Out of print for more than 30 years, now available for the first time as an eBook, this is the controversial story of John Wooden's first 25 years and first 8 NCAA Championships as UCLA Head Basketball Coach. Notre Dame Coach Digger Phelps said, "I used this book as an inspiration for the biggest win of my career when we ended UCLA's all-time 88-game winning streak in 1974."

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Sicko (1/10)

by Tony Medley

This film is so transparently biased and manipulative that it will fool only extremists, who have a lock-step mindset. One critic at my screening made a comment disparaging someone who actually criticized Michael Moore. Imagine that; criticizing Michael Moore? Heavens, what gall!

Michael Moore fans rarely do any investigation about what they see in his films, meekly accepting what the he puts on the screen as gospel. ďFact-checkingĒ is apparently not part of their psyche. On the other hand, itís a main part of the way I view my obligation, regardless of the point of view of the film. So who could expect any of them to question the factual basis of one of their icons like Moore?

A large part of the film is taken up with Moore showing how wonderful everything is in France and how much in love with the government all the French are, including some expatriate Americans living there. Poor Michael. How could he know that shortly after wrapping his film, the French would throw the Government out in an unprecedented repudiation of how things are going and in a landslide replace the surprisingly leftist government of the corrupt Jacques Chirac with the much more conservative Nicolas Sarkozy who will institute policies that will be anathema to Michael. Too late to recut the movie, so Michael is stuck with about 40 minutes, the heart of the film, of Frenchie after Frenchie telling about how much they love the government thatís no longer in power and how sorry they feel for the poor Americans who have to live under a government that is much like the one the vast majority of Frenchies just installed.

Michael jumps on an extremely poor analogy when one guy he interviews says that he can call a plumber and have him there in an hour, but to get a doctor is almost impossible. The difference is that nobody has plumbing insurance. Itís the insurance thatís causing the problem. Michael apparently isnít astute enough to realize that this analogy kills his point. We didnít have all this insurance in the 1950s and this guy heís interviewing could call his doctor in the 1950s and get him to come over and treat him. Now, with all the health insurance that abounds, and all the government regulation, thatís impossible. This is apparently over Michaelís head.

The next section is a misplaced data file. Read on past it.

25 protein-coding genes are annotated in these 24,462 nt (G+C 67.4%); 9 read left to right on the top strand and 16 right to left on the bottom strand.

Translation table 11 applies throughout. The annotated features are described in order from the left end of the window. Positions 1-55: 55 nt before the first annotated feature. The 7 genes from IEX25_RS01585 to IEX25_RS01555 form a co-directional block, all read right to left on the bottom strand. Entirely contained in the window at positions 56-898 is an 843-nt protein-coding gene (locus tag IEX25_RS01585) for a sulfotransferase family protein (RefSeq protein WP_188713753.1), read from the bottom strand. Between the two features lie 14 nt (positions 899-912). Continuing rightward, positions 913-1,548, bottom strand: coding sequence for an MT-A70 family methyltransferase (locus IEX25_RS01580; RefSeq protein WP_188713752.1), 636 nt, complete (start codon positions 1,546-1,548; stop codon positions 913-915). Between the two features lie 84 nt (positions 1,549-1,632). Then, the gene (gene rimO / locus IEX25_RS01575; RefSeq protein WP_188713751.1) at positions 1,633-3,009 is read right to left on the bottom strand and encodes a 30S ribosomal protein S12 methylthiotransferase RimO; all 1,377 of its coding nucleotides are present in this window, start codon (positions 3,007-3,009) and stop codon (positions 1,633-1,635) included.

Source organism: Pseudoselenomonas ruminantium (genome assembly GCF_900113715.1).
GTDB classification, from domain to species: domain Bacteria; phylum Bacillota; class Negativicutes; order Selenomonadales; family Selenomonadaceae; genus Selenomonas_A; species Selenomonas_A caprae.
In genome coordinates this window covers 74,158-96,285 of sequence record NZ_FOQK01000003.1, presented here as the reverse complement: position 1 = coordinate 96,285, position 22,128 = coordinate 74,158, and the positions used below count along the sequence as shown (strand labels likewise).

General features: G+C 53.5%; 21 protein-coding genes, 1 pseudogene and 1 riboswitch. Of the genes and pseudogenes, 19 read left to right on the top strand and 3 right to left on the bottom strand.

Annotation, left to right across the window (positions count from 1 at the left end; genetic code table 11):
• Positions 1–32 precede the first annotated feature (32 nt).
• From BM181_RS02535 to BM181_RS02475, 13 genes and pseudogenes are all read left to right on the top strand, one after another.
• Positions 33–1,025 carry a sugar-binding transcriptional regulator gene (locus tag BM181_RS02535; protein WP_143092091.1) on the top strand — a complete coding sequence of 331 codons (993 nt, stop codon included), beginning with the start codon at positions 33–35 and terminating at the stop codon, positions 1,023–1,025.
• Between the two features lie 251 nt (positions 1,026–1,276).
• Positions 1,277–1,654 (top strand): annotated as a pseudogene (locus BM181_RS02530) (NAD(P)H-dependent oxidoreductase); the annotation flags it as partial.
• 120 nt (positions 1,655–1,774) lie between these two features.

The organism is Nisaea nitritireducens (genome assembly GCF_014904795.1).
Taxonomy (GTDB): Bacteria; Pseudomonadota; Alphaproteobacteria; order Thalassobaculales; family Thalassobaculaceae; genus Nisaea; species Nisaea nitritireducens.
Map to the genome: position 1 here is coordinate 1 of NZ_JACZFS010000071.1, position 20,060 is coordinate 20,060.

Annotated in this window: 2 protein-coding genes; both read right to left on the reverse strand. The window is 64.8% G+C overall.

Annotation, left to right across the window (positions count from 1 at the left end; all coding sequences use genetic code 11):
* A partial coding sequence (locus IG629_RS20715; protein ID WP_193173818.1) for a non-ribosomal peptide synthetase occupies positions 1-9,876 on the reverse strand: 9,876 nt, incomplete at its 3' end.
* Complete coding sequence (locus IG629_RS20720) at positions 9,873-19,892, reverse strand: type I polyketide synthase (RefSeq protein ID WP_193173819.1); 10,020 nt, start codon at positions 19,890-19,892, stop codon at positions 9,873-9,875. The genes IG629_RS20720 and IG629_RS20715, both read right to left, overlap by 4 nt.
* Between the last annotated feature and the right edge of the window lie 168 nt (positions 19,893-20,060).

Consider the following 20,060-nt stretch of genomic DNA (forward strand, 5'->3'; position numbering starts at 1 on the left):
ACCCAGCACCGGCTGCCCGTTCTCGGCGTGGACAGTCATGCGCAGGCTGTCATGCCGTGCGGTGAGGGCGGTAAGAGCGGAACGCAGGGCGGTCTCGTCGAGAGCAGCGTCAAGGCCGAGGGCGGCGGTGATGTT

Thatís not all. To emphasize how terrible health care is in America, Michael takes us to the Martin Luther King/Drew Medical Center in Los Angeles, one of the most notoriously bad hospitals in the world. Only recently Edith Elizabeth Rodriguez, an elderly lady, died on the floor of the Emergency room, where she had collapsed and moaned and suffered for several hours as the Emergency Room techs ignored her. As a result, the hospital is doomed to closure. This is typical Michael Moore. Take one notorious hospital and make a generalization that every hospital in the United States is similar. One bad hospital does not Michaelís point make.

As shown above, this film is just more of Michaelís pathetic propaganda. Moore takes specific instances and draws broad conclusions from them. He ends it up in typical Moore fashion, taking three 9/11 survivors who claim to have been ill-treated by the American government to Cuba where, naturally, they get wonderful care. In the process, Moore claims that Cuba has lower infant mortality and a longer life span than Americans. Michael fails to mention that Cuba has the highest abortion rate in the Western Hemisphere, the highest suicide rate, and the lowest fertility rate. But, hey, those facts would be pretty inconvenient to Michaelís point.

Michael wants other people to pay for the health care of the 10% of Americans who donít have health insurance. Why should anyone pay for anyone elseís health insurance? Michael never explains.

As bad as his skewed facts, this Moore production is incredibly boring, something of which Michael has not been accused in the past.

June 20, 2007

 

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